Friedrich Nietzsche Quotes
Friedrich Wilhelm Nietzsche (/?ni?t??/; German: [?f?i?d??ç ?v?lh?lm ?ni?t?s??]; 15 October 1844 – 25 August 1900) was a German philosopher, cultural critic, poet, and Latin and Greek scholar whose work has exerted a profound influence on Western philosophy and modern intellectual history. Beginning his career as a classical philologist before turning to philosophy, he became the youngest-ever occupant of the Chair of Classical Philology at the University of Basel in 1869, at age 24. He resigned in 1879 due to health problems that plagued him most of his life, and he completed much of his core writing in the following decade. In 1889, at age 44, he suffered a collapse and a complete loss of his mental faculties. He lived his remaining years in the care of his mother (until her death in 1897) and then his sister Elisabeth Förster-Nietzsche, and died in 1900.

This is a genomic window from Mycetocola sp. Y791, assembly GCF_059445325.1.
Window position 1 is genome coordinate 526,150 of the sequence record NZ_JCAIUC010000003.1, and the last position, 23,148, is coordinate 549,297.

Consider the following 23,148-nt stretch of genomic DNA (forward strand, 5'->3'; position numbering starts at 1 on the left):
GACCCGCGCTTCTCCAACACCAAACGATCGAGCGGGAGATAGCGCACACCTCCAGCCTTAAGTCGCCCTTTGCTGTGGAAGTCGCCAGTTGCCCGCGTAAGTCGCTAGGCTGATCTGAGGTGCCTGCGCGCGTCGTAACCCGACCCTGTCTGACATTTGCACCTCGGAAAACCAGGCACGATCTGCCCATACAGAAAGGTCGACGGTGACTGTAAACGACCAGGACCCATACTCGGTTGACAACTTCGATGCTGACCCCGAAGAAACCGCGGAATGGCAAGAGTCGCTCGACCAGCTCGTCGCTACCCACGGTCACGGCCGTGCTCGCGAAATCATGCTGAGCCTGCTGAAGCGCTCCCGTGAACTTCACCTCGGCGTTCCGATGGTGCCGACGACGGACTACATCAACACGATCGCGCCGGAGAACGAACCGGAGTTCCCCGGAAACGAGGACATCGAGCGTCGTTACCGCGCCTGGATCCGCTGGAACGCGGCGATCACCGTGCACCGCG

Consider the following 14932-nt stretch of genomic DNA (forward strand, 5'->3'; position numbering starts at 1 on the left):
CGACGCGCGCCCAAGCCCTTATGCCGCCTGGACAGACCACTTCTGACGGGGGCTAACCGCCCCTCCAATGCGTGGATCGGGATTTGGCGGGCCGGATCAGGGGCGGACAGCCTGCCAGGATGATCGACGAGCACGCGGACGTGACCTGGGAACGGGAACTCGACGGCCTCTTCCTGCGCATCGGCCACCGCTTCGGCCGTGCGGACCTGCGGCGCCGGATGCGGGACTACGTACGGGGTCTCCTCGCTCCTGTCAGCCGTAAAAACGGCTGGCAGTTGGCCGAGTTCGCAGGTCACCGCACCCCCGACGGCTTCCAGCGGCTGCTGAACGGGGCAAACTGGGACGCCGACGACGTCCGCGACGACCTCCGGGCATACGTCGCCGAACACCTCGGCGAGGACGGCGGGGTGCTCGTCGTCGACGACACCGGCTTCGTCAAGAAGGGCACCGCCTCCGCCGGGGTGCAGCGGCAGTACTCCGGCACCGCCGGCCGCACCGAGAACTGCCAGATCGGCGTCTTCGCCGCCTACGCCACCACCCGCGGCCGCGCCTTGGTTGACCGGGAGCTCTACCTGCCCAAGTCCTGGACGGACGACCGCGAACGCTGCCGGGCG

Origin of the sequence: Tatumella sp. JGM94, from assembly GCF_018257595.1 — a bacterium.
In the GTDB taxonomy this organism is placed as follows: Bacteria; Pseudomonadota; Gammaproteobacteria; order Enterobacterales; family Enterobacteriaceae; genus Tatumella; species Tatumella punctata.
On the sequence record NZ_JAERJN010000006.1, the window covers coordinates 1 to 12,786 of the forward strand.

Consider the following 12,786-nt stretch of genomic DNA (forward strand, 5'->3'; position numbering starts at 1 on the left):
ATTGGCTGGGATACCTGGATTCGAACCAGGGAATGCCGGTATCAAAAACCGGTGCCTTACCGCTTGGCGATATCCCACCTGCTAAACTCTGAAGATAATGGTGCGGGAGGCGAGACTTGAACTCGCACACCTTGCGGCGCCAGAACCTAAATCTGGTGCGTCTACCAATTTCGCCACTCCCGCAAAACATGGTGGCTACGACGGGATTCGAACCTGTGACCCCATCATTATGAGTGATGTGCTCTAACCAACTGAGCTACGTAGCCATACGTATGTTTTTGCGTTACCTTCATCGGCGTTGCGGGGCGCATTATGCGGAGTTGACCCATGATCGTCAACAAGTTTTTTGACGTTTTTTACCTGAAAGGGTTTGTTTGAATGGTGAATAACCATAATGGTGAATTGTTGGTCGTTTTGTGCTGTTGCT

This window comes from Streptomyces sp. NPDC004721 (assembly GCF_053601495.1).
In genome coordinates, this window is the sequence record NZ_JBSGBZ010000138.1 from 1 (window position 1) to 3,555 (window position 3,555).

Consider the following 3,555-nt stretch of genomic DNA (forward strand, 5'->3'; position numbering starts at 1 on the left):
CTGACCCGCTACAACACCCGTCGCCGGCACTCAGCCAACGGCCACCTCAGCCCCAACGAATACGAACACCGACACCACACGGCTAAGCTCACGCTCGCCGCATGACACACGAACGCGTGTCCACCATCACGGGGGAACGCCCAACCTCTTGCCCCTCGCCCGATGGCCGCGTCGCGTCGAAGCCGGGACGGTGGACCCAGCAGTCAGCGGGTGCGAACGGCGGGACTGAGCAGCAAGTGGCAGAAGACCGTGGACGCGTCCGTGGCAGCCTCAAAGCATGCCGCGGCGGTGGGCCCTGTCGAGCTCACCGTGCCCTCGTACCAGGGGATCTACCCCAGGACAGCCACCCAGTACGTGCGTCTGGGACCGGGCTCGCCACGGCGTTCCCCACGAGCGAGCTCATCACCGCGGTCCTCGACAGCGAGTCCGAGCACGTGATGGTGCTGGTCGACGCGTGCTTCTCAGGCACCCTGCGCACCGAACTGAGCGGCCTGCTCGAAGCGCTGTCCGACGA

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We love life, not because we are used to living but because we are used to loving.
All things are subject to interpretation whichever interpretation prevails at a given time is a function of power and not truth.
Hope in reality is the worst of all evils because it prolongs the torments of man.
He who would learn to fly one day must first learn to stand and walk and run and climb and dance; one cannot fly into flying.
On the mountains of truth you can never climb in vain: either you will reach a point higher up today, or you will be training your powers so that you will be able to climb higher tomorrow.
Not necessity, not desire - no, the love of power is the demon of men. Let them have everything - health, food, a place to live, entertainment - they are and remain unhappy and low-spirited: for the demon waits and waits and will be satisfied.